On 12 September 2018, the European Commission presented a proposal to end seasonal time changes in 2019 throughout the EU, while leaving Member States the freedom to decide their standard time.The system of bi-annual clock changes has been increasingly questioned, by citizens, by the European Parliament, and by a growing number of Member States. The Commission has, therefore, analysed available evidence, which points to the importance of having harmonised rules in this area to ensure a proper functioning of the internal market. This is also supported by the European Parliament as well as other actors (e.g. in the transport sector). The Commission has also carried out a public consultation, which generated around 4.6 million replies, of which 84% were in favour of discontinuing the bi-annual clock changes while 16% wanted to keep them. A report was produced on the results of the consultation.
The final decision is now with the Council of the European Union and the European Parliament. They will have to come to an agreement before the proposal can take legal effect. On 26 March 2019, the European Parliament adopted its position on the Commission proposal, supporting a stop to the seasonal clock changes by 2021. The Council has not yet finalised its position.
European countries introduced summertime arrangements in the last century to save energy, particularly in times of war or during the oil crisis of the 1970s. Starting in 1980, the EU gradually adopted legislation putting an end to the diverging schedules of the national clock changes.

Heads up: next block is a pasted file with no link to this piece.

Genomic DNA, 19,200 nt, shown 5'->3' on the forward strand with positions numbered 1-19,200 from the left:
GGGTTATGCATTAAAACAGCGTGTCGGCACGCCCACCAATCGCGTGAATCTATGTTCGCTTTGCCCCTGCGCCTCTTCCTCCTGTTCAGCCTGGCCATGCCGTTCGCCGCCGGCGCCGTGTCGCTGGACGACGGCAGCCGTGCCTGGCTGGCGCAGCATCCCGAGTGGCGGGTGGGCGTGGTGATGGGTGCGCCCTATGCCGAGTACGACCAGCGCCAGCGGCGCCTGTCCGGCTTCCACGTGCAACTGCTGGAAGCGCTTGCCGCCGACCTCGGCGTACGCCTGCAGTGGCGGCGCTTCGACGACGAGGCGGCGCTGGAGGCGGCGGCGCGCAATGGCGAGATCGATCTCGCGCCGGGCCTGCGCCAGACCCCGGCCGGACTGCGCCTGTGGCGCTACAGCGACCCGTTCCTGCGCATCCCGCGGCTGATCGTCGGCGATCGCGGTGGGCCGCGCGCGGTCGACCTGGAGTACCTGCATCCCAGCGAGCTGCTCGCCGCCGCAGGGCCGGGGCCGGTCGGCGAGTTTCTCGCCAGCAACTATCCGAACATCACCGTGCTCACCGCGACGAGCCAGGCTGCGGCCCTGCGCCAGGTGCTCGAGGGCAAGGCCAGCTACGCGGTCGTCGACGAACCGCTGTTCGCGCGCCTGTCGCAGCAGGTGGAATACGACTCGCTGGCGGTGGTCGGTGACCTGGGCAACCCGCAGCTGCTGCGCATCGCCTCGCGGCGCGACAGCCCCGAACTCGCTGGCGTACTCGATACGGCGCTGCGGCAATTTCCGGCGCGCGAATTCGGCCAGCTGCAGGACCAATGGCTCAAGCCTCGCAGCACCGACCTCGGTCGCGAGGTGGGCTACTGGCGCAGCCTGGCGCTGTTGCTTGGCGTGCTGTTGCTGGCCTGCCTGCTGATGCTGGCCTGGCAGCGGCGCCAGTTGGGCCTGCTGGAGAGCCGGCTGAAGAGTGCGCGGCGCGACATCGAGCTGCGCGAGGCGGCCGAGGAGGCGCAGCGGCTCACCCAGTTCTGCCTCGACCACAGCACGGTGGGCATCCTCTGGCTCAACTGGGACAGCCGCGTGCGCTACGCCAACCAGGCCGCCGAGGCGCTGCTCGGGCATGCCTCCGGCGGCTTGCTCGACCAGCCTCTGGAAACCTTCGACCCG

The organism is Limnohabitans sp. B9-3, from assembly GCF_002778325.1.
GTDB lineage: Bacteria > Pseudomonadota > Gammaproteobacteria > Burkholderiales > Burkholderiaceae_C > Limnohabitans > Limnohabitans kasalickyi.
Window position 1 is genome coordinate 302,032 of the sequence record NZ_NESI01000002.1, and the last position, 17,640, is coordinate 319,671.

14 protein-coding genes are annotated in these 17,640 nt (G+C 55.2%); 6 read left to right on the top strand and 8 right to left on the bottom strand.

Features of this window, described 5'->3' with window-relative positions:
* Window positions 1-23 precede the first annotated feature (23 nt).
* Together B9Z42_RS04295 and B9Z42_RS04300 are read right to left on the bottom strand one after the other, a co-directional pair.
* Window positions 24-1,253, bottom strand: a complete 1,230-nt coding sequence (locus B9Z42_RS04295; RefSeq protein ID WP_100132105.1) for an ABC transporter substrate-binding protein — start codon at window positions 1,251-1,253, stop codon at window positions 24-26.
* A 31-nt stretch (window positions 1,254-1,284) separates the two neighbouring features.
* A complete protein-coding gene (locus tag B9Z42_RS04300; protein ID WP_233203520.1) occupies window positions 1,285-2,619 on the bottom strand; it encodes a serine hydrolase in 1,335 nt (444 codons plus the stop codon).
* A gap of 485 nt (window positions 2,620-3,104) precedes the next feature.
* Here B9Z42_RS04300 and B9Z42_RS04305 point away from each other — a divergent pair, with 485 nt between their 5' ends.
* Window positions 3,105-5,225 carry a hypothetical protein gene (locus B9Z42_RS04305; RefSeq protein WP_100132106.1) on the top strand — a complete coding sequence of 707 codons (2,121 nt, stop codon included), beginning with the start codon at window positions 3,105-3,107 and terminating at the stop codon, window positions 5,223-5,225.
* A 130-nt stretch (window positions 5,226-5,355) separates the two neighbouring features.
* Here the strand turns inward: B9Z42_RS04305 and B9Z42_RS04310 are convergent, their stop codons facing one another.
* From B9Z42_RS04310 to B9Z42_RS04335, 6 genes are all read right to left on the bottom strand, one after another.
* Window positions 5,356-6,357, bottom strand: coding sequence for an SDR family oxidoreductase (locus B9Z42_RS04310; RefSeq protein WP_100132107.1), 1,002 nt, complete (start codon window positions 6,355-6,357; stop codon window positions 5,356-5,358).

Since 2001, EU summertime arrangements have been governed by Directive 2000/84/EC, setting out the obligation on all Member States to switch to summer-time on the last Sunday of March and to switch back to their standard time ("winter-time") on the last Sunday of October.
Currently there are three standard time zones in the EU: Western European Time (Ireland, Portugal), Central European Time (17 Member States) and Eastern European Time (Bulgaria, Cyprus, Estonia, Finland, Greece, Latvia, Lithuania and Romania).
- Technical assistance with the public consultation on EU summertime arrangements
- Directive 2000/84/EC on summer-time arrangements
- COM(2007)739: Communication from the Commission under Article 5 of Directive 2000/84/EC on summer-time arrangements
- Communication from the Commission in pursuance of Article 4 of Directive 2000/84/EC on summer-time arrangements: Schedule for the summer-time period
- ICF International, The application of summertime in Europe: a report to the European Commission Directorate-General for Mobility and Transport (DG MOVE), September 2014
- EU summer-time arrangements under Directive 2000/84/EC: Ex-post impact assessment by the European Parliamentary Research Service, October 2017